Roadkill Ghost Choir

Episode 422: In Conversation with Andrew Shepherd (Roadkill Ghost Choir) About the Life and Death of A Band and What Comes After

Episode 422: In Conversation with Andrew Shepherd (Roadkill Ghost Choir) About the Life and Death of A Band and What Comes After

Roadkill Ghost Choir was a band.

Roadkill Ghost Choir are our friends

This is the story of how band is born, lived, and died.

RIP Roadkill Ghost Choir.


Roadkill Ghost Choir @ Songbyrd - 6/19/2017

Roadkill Ghost Choir @ Songbyrd - 6/19/2017

Roadkill Ghost Choir’s sound is big - much bigger than their origins. Hailing from Athens, GA by way of DeLand, FL, their debut album In Tongues introduced the world to their unique blend of Southern rock and alternative rock that were both of those things and much more. Their most recent album, the Born To Run-influenced False Youth Etcetera, is on track to be re-released later this year by Freakout Records. The band (and friend of the podcast) played Songbyrd on their mini-tour of sorts that started at Firefly Music Festival in Dover and will end at their adopted hometown of Athens.

Episode 254: False Youth Etcetera, Vol 1 - Roadkill Ghost Choir

Episode 254: False Youth Etcetera, Vol 1 - Roadkill Ghost Choir

In 2014 Athens, GA's Roadkill Ghost Choir released their masterful full-length debut, In Tongues. With miles on the road behind them and a years worth of waiting, their follow up, False Youth Etcetera, Volume 1 is finally here and we're bringing back a blast-from-the-past to talk through their finest, and poppiest song-cycle yet.

PLUS! Singer/songwriter Lincoln Barr makes some mighty fine "weird folk" music and we've got a taste for you from his new LP, Trembling Frames

THE LIST for July 15th, 2016: A Peek Behind The Curtain

THE LIST for July 15th, 2016: A Peek Behind The Curtain

This week we published our 200th episode of Chunky Glasses: The Podcast. It was a long road full of...well...mostly beer, but the point is we got here by staying true to our "vision", just doing what it is we do, and believing in the power of weird.

In the spirit of that weirdness, this week's playlist is a look inside what has driven the podcast over the years, either directly - you may recognize some of these songs from our outro - or indirectly. In other words here's a glimpse into my head, a view that our crew knows well, that offers the clearest look at how and why we do what we do.  - Kevin

Roadkill Ghost Choir - Keep It Under Cover (EP)

Roadkill Ghost Choir - Keep It Under Cover (EP)

Sounds Like:

One of our favorite bands having fun; Your favorite 80's jams spaced out and given that special Roadkill "touch"; any given Sunday in our basement. 

Why You Should Care:

The guys of Athens, GA's (by way of Deland, Fla) Roadkill Ghost Choir are, first and foremost, music fans. If you follow them on Facebook you can see the ever growing playlist that they listen to in the van. If you've seen them live you know the energy this band brings to their art. Put simply, they're one of the best bands to come up in the past few years, and they're story is just getting started. So what does a band who's opened for Band of Horses, received widespread critical acclaim for their debut album In Tongues and become known as practical warhorse of the touring circuit do in their spare time?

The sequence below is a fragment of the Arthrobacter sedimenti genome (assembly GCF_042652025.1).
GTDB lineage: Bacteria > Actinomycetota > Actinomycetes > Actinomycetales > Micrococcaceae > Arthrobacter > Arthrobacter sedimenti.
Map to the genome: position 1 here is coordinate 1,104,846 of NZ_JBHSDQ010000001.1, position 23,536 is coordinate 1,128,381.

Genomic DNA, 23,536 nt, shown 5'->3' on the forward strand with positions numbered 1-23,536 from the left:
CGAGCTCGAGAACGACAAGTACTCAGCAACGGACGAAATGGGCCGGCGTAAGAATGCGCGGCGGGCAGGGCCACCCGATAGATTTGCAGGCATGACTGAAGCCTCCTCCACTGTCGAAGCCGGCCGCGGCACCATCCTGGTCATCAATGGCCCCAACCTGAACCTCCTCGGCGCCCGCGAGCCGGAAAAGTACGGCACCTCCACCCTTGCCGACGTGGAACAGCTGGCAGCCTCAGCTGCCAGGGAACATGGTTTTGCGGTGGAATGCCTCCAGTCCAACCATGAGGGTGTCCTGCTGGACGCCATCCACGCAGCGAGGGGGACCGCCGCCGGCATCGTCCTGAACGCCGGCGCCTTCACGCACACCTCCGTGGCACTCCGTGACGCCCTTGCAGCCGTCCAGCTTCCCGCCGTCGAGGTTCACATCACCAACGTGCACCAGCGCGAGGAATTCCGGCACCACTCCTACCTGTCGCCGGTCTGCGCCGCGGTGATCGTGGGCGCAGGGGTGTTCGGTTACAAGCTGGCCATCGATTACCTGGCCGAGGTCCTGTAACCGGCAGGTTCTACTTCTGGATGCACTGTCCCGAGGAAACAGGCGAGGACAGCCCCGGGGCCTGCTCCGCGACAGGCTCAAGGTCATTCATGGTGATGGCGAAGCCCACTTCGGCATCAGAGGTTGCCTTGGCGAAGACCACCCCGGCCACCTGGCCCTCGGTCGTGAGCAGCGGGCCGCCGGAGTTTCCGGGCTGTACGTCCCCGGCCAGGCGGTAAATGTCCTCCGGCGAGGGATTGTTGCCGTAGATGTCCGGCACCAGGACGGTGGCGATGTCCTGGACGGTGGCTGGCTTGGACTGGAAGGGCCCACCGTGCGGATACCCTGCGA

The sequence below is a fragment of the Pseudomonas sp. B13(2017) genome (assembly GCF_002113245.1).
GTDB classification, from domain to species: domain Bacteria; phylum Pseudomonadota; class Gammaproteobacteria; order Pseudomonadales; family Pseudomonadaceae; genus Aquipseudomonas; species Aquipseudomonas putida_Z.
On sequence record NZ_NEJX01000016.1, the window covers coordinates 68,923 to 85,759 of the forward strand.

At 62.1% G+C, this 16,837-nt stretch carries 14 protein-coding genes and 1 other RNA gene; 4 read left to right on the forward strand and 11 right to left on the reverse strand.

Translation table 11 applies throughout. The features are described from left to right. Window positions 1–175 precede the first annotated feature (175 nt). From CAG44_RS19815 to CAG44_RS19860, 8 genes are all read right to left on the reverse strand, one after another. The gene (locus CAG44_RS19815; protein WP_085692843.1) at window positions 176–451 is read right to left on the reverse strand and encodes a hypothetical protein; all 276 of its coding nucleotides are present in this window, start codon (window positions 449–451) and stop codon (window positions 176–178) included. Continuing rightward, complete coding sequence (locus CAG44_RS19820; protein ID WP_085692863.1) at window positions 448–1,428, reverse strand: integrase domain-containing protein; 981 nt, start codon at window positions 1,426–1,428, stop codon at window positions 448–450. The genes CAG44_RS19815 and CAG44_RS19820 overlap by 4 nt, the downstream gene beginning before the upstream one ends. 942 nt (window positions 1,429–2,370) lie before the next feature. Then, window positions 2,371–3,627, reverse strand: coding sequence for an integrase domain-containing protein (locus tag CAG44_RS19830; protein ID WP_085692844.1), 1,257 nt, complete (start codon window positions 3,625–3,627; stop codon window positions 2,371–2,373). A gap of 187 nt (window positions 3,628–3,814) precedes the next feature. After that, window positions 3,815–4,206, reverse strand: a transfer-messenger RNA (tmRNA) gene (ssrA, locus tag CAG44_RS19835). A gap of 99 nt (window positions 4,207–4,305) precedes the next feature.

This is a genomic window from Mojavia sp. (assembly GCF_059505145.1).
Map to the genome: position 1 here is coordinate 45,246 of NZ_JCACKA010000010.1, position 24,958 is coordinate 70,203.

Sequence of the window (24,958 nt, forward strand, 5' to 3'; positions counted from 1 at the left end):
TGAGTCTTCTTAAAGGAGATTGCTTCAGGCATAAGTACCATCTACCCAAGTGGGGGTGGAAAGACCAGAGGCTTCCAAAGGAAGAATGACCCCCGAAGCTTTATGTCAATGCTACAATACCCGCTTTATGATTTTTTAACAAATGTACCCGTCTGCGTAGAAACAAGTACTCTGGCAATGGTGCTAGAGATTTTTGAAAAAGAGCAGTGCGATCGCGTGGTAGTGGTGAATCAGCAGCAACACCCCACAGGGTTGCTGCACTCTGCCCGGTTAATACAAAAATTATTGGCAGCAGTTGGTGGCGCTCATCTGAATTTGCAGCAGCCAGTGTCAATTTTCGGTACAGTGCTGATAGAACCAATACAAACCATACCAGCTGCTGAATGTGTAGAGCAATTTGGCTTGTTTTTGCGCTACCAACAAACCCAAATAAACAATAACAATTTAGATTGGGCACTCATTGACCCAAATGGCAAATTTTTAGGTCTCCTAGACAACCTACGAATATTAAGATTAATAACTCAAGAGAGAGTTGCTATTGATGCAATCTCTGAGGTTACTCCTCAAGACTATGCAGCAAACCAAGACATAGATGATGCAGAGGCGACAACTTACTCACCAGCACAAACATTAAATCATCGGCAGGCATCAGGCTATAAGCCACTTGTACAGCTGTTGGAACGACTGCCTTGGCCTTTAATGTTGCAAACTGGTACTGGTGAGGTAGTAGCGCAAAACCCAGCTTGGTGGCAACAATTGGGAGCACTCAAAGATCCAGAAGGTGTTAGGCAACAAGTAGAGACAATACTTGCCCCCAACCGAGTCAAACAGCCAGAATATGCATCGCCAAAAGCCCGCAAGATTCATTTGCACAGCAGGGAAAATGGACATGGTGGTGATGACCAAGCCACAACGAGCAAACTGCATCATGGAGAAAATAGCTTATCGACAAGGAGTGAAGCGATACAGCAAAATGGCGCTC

Record a handful of choice 80's covers obviously.

Best Of 2014: The Lists - Kevin's Picks

Best Of 2014: The Lists - Kevin's Picks

2014 was a huge year for music makers and music lovers alike. Established bands hit their stride, newcomers changed the game and across the board musicians from the biggest to the smallest delivered some of the best music we’ve heard at ChunkyGlasses since we started this damn thing almost five years ago. Before calling it quits for 2014 and taking a break, it’s time for one last list, one last roundup, and a whole lot of thank-you’s.

To all of the amazing artists we talked about, interviewed, or just put in our ears -  thanks  for thinking we were worth your time. That goes double for the ones we didn’t get to.

To the site staff and contributors and sitters in – your insights, opinions and differences in tastes keep this whole thing interesting for me. Hopefully it does the same for our readers and listeners (if not we’ve got an email address for that). Special thanks goes out to Paul for gChat support and Andre for the heady vibes he brought to the podcast.

Biggest thanks though is to our readers and listeners. We’d still do it without you, but the idea that once in a while people listen to and maybe even care what we say – even if it’s only eleven of you – warms our curmudgeonly hearts greatly.

With all that out of the way, I give you 2014 through my ears. 

See you soon. 

Keep your lawn safe.

- Kevin

Episode 77: Roadkill Ghost Choir - 'In Tongues'

Episode 77: Roadkill Ghost Choir - 'In Tongues'